Having such backgrounds, I think that farm culture could have been brought into the city of Edo, which easily might have got mixed up with the customs that were already there. Additionally, many Japanese traditional customs or events experiences a major change from around the middle of Edo Period (1603-1868), which seem to encourage my guess.

Decorations for Tango-no-Sekku

For Tango-no Sekku, traditions are still left today to display Gogatsu Ningyou ( literally, May dolls, Japanese warrior dolls usually in miniature Japanese armor, especially made for this purpose ) inside houses when a boy is born in the family that year ( generally from June of the former year to around April of that year ), while Koi Noboris ( carp streamers ) are flown from a high pole outside. These decorations for Tango-no Sekku seem to have unique derivations or history. Let's take a look at them below.

Sharing Roots with Hina-ningyou (Hina Dolls)!?

The Gogatsu Ningyous ( Japanese warrior dolls ) which is part of the Uchikazari ( literally, decorations inside houses ), are said that it originally used to be paper dolls ( probably what used to be called Katashiro, see our Hinamatsuri page for more information ) to transfer all the uncleanness and bad luck onto and let it drift away with the river. It must have been so since lunar May 5th was regarded as a time worst of all evil presage, as already said in 'About Tango and Sekku' of this page. Ancient Japanese must have got rid of the evil by using Katashiro. Later, people came to display warrior helmets made with paper or irises ( this too, seem to symbolize the feeling of ancient people trying to drive away the unwanted ), until they were replaced by warrior dolls for war fortune.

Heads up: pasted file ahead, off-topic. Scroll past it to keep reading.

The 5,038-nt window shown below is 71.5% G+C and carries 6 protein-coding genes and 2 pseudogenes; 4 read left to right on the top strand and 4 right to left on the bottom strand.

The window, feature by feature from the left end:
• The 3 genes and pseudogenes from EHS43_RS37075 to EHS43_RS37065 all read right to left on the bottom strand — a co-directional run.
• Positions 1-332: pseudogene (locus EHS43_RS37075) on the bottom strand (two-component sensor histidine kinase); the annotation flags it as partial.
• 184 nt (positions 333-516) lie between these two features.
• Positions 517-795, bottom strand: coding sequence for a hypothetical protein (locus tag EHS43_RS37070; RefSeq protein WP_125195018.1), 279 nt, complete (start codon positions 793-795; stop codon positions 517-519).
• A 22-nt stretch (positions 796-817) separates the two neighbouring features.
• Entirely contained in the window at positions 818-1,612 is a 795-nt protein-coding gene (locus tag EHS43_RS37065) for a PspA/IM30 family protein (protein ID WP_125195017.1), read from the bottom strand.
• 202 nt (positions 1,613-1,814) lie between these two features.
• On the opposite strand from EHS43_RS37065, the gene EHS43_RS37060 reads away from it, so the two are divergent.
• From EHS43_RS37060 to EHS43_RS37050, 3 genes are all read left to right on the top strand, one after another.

warrior helmet and armor

As craftsmen improved thsir skills, they began to make miniature but elaborate armor sets of a warrior helmet and armor suit. By around Edo Period (1603-1868), it seems to have become a trend for Samurai families, to display gorgeous miniature armor sets inside houses along with Samurai-related miniature accessories, such as bows and arrows, swords, or labarums with a family crest designed on it. This trend was popular mainly among Samurai families at first however, the custom of displaying Gogatsu Ningyous ( Japanese warrior dolls ) or flying Koi Noboris ( carp streamers ), are later said to have become widely spread among merchants and tradesmen, as they gained power during Edo Period (1603-1868).